Maximising ISA/NISA allowances
Individual Savings Accounts (ISAs) are a fantastic way to invest money tax-free. New Individual Savings Accounts (NISAs) were introduced on 1 July 2014 with an annual limit of up to £15,000 which can be invested in cash or in stocks and shares or in a combination of these. These savings are totally tax-free during your lifetime, i.e. not chargeable to income tax or capital gains tax. NISAs are available to UK residents over the age of 18. Junior NISAs are also available (where a child does not already have a Child Trust Fund) with an annual subscription limit of £4,000.
Any amount invested in the current tax year in an ISA will be counted against the increased subscription. Where payments have already been made to an ISA in the year, you are unable to subscribe to a NISA of the same type in the year - however, you can top up the existing ISA to the new subscription limits.
George Osborne announced in his 2014 Autumn Statement that ISAs are also now capable of being transferred between spouses or civil partners on death. Previously, the cash or investments held in an ISA lost its tax free status on death so this was welcome news.
If you haven't yet invested within an ISA/NISA, this is the perfect time to get one in place before the end of the current tax year.
Gift Aid donations
By making donations to registered charities, higher-rate tax payers can claim Gift Aid tax relief. Relief is given by extending the basic-rate tax band (currently £31,865 after personal allowances), increasing the amount of income chargeable at the lower rates of 10% and 20%, and reducing the income chargeable to the higher rates of 32.5%/40% or 37.5%/45%. This often results in an income tax repayment being due.
Personal pension contributions
Higher rate tax payers should ensure they maximise their personal pension contributions. Tax relief is given in the same way as charitable gift aid donations. Higher-rate taxpayers may find that by doing so they have not only swelled their pension coffers, but that there may be a welcome income tax repayment from HMRC.
Maximising Capital Gains Tax ("CGT") exemptions
Each individual has an annual CGT exemption of £11,000 in 2014/15. This means that the first £11,000 of profit you make when you sell or transfer a qualifying asset is exempt from CGT.
Timing is everything as your annual exemption is renewed annually on 6 April. If you intend to dispose of an asset which is likely to give rise to a CGT charge, it is worth considering whether you have made full use of your annual allowance for this tax year yet and if not, whether it's possible to spread the transfer or sale over two tax years by making a first tranche before 5 April and a second in the new tax year. This needs careful consideration however and advice should be sought as to whether this is possible in the circumstances.
Depending on your circumstances, there may also be opportunities to transfer assets between spouses or civil partners prior to a disposal (which can be done free of CGT) to take advantage of two annual exemptions or to take advantage of a lower tax rate if one partner is a basic rate tax payer. This may take time though so early planning is key.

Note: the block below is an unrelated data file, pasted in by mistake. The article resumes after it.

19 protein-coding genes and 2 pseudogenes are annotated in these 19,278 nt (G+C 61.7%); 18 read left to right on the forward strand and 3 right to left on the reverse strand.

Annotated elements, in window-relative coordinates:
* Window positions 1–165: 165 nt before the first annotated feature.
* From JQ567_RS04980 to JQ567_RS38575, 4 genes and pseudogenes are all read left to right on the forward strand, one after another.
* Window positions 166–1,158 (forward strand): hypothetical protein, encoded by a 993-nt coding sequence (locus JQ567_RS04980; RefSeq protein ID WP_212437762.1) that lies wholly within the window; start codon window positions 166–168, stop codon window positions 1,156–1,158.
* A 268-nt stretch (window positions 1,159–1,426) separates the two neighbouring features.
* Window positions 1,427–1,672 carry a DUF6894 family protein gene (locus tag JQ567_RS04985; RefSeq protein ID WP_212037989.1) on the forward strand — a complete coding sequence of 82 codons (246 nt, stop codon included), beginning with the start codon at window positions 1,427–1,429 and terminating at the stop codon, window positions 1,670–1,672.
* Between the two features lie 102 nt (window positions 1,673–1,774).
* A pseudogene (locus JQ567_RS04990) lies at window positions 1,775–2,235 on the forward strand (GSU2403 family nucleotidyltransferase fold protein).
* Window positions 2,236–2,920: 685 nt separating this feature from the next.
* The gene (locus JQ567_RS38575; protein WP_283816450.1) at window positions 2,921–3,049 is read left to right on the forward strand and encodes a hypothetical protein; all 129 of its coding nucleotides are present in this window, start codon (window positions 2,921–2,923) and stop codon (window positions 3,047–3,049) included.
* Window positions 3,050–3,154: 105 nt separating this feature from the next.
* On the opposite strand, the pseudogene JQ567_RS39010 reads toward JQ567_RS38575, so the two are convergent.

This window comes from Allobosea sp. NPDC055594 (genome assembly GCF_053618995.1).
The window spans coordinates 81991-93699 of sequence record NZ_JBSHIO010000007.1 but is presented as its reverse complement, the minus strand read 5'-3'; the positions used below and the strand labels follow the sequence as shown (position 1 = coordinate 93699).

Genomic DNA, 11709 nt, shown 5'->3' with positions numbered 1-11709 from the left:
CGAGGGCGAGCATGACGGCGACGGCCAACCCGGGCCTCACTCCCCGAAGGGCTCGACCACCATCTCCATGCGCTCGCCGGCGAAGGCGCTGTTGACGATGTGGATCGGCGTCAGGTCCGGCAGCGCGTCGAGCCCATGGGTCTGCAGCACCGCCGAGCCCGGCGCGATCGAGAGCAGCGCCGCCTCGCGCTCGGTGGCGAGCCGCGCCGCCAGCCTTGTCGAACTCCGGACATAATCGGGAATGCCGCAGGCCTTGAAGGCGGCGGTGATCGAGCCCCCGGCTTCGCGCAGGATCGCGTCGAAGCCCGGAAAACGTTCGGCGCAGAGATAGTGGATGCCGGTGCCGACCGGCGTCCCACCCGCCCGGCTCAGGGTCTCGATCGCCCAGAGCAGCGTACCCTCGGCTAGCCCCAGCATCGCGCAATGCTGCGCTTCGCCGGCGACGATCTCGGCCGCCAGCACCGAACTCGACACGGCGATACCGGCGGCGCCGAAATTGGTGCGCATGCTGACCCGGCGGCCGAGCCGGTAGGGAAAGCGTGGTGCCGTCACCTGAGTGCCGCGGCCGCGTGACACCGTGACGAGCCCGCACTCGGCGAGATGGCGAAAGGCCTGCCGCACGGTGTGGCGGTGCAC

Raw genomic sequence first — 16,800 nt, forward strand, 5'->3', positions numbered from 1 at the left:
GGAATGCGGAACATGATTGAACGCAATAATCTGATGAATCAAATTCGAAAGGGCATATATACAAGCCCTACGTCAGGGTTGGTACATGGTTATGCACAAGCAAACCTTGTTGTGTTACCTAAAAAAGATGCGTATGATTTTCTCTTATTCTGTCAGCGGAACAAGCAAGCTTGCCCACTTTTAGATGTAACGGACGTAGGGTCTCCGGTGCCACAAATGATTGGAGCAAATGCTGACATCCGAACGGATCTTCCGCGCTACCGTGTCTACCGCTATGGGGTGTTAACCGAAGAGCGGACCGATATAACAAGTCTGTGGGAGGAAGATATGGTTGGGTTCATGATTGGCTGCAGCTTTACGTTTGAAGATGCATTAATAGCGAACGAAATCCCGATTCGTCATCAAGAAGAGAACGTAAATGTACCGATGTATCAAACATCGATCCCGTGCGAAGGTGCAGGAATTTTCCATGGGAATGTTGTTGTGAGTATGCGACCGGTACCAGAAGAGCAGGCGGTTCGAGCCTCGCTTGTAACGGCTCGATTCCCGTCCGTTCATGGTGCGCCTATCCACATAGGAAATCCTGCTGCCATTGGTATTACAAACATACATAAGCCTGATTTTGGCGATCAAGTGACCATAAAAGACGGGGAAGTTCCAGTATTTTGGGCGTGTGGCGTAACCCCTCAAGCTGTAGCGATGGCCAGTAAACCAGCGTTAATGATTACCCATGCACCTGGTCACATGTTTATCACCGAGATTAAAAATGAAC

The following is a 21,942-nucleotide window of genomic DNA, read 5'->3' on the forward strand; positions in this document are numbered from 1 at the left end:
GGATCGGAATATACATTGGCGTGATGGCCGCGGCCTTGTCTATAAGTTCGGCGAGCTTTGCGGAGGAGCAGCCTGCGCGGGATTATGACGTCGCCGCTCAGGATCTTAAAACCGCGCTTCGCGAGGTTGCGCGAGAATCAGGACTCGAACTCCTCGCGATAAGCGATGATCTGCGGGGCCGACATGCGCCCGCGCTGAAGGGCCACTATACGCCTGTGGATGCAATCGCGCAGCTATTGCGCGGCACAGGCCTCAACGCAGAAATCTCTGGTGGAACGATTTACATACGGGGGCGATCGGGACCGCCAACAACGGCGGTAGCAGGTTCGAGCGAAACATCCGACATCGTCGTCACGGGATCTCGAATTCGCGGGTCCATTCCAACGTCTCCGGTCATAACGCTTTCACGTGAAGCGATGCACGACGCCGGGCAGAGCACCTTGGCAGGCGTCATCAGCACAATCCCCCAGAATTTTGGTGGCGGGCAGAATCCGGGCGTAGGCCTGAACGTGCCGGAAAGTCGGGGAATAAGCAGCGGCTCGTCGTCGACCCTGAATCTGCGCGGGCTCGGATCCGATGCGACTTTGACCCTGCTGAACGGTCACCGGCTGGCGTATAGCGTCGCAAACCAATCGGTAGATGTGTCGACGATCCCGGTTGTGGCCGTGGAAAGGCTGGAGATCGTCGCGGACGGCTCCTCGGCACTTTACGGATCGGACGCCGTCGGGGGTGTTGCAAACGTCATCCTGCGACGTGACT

The rate at which you pay CGT depends on the level of your taxable income. If you pay tax at the higher (or additional) rate on your income, the rate of CGT will be 28%. At the lower rate, gains will be taxed at a rate of 18%.
Non UK residents should also take note that as of 6 April 2015, they are brought into the CGT regime when disposing of UK residential property. While property valuations will in most cases, be recalculated to 5 April 2015, so that only future gains are caught and taxed, it is well worth reviewing the likely CGT exposure, particularly if a sale or transfer of the asset is contemplated in the future. After 5 April, all disposals of UK residential property by non residents will need to be reported to HMRC within 30 days of the disposal. Even if the sale of the property is unlikely to result in a CGT charge (for example because the gain is covered by the annual exemption or because there is actually a loss), the disposal will still need to be reported to HMRC after 6 April.
Inheritance Tax ("IHT") - Annual gifts of £3,000
There are many ways to plan for IHT and mitigate your estate's exposure but one of the most simple, even as part of a larger planning strategy, is ensuring that full use is made of annual gifting allowances.
Each individual has an annual gifting exemption of £3,000. This means that you can gift £3,000 per tax year and this amount will automatically fall out of your chargeable estate for IHT purposes. Where you didn't use this exemption in the previous tax year, it can be carried forward for one year only and used in the current tax year instead. Unused exemptions from prior years will, unfortunately, be lost.
If you haven't used your allowance in this tax year or the last one and are concerned about your IHT position, now might be the time to consider making a gift of £6,000 with a further £3,000 available after 6 April (depending on whether you are in a position financially to do so). Remember that this exemption is per individual so spouses and civil partners could get twice as much out of their joint estate if the gift is made jointly. In addition the gift doesn't need to be a cash gift - it could be of an asset of that value.
There are many planning opportunities which might be of benefit before the end of this tax year. Our Tax team are delighted to provide advice and assistance on tax year-end planning. Please don't hesitate to get in touch with us if we can be of any help.